By Catherine Albin, MD, and Deepa Malaiyandi, MD
Simulation in critical care training has exploded over the last decade, but its application to neurocritical care has been met with some skepticism. High-fidelity simulation aims to create safe learning environments that mimic real-life scenarios. This involves accounting for the actions or elements to be learned, the interactions between them, and key environmental factors. Employing high-fidelity simulation to train physicians in the management of neurological illness is not a new concept. It dates back at least to the 1960s when Dr. Howard Barrows described the use of standardized patients to “effectively enact coma, seizures, sensory loss, reflex changes, and blindness.”
Proponents for the use of high fidelity simulation training in neurocritical care report multiple unique benefits, including:
1) Exposure to rare but fundamentally important diseases
Fellows are frequently the initial decision makers for in-house emergencies and need baseline competency in neurologic emergency management at the start of their training. However, this is often not the case as trainees enter fellowship from diverse backgrounds (e.g., neurology, neurosurgery, internal medicine, anesthesiology, emergency medicine). Even for neurology and neurosurgery residents, work hour restrictions and regionalization of care may limit exposure to core elements of practice. Creating a simulated orientation or incorporating it into an existing one can serve to quickly bring a group of learners to a unified starting point. This can also account for institution-specific environmental factors, which may differ from previous training.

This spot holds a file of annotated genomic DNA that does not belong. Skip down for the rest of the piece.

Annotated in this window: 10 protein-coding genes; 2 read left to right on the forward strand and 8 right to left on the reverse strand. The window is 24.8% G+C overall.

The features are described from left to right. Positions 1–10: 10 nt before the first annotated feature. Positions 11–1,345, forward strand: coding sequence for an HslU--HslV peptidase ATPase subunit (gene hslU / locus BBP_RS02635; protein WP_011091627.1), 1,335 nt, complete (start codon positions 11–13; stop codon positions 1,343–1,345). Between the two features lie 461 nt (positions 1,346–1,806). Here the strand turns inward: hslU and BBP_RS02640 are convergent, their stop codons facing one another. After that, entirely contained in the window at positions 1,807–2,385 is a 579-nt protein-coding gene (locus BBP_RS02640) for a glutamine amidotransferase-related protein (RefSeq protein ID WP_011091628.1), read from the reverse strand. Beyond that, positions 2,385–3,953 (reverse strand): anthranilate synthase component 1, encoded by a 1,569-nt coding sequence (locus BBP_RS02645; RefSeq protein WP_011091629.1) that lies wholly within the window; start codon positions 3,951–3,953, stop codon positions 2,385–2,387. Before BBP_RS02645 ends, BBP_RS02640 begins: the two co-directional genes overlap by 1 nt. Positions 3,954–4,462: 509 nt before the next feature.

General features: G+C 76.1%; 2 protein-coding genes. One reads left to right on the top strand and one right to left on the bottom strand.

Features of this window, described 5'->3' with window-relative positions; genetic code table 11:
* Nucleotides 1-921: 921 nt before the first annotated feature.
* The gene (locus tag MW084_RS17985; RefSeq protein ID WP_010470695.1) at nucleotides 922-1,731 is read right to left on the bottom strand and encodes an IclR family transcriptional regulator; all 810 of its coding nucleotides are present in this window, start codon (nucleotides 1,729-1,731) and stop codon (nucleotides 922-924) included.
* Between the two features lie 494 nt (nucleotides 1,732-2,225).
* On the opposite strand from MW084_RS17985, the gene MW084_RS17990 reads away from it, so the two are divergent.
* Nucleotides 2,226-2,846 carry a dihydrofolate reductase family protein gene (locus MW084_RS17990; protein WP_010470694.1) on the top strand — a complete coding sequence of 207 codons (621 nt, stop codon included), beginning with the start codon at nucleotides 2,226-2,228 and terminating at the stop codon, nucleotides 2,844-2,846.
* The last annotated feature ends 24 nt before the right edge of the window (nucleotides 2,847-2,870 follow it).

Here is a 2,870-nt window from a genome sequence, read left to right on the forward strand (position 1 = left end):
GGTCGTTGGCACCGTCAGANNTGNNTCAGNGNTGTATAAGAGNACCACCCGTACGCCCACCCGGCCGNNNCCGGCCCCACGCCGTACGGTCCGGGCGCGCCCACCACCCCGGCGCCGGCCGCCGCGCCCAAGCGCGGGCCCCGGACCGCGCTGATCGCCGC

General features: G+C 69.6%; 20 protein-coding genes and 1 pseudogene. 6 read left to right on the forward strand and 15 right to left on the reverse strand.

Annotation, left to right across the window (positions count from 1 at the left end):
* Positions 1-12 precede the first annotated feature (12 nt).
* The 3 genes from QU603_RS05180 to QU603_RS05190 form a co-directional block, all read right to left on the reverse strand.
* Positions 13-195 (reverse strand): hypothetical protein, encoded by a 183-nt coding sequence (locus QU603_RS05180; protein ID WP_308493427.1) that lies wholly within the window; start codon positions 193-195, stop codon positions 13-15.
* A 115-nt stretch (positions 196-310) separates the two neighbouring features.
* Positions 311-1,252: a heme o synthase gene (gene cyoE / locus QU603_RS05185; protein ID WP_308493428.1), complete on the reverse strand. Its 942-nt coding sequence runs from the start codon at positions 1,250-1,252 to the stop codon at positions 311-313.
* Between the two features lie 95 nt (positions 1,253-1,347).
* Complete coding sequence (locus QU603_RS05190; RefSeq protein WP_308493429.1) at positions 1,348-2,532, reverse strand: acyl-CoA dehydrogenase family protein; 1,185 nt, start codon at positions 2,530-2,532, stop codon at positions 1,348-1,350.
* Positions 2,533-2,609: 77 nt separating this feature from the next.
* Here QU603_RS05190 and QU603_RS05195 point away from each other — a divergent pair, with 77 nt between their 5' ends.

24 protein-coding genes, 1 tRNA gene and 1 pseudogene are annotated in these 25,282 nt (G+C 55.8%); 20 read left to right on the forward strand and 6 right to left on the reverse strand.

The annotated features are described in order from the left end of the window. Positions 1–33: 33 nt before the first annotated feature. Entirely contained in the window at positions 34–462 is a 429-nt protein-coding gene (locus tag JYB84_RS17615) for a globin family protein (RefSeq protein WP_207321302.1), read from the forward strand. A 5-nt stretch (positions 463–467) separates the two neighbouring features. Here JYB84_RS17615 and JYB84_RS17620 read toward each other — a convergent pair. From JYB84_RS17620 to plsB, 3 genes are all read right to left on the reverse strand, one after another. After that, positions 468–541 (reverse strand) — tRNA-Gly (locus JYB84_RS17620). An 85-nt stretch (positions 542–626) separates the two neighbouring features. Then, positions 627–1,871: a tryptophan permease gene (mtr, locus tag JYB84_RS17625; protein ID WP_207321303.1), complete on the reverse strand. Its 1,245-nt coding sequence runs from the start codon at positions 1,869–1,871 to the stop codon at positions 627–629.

2) Direct observation and timely feedback
In traditional didactic sessions, the ability to retain and apply content is difficult to assess. High-fidelity environments allow for direct observation of and timely feedback on trainee performance. During a simulated scenario, one can observe a trainee’s situational awareness, problem-solving skills, leadership ability, effectiveness of communication and command of available resources without risk of harm to patients. Performance can then be debriefed in real-time without concern that the trainee is not cognitively able to process the feedback, which can be the case following an actual acute patient event.
3) Learner evaluations are consistently higher for simulated curricula
Surveys given to trainees have repeatedly shown overwhelmingly positive feedback regarding the perceived utility of simulated exercises. The hands-on nature of simulation commands better attention and participants frequently note forgetting they are in a training environment. Not only do trainees report the experiences as enjoyable, but also that they feel a greater sense of confidence in their ability to perform in clinical practice.
4) Simulation can be made accessible via an online platform
Serious games are medical gaming programs that can be designed as single or multiplayer virtual environments. They afford many of the benefits of in-person simulation and have the added benefit of being accessible anytime and anywhere. They also have the potential to overcome many of the limitations specific to using high-fidelity simulation for neurological presentations. They present a relatively untapped opportunity for neurocritical care education.
While some have successfully incorporated simulation into their neurocritical care training curricula, others frequently site the following three limitations as reasons for avoiding doing so.
1) Inability to accurately simulate neurological findings for advanced trainees
Requiring the advanced learner to accept a standardize patients’ give-way weakness as real can subconsciously compromise the scenarios’ degree of fidelity. Furthermore, many focal findings are neither able to be enacted by standardized patients nor programmed into currently available simulators.
2) Neurological emergencies often co-manifest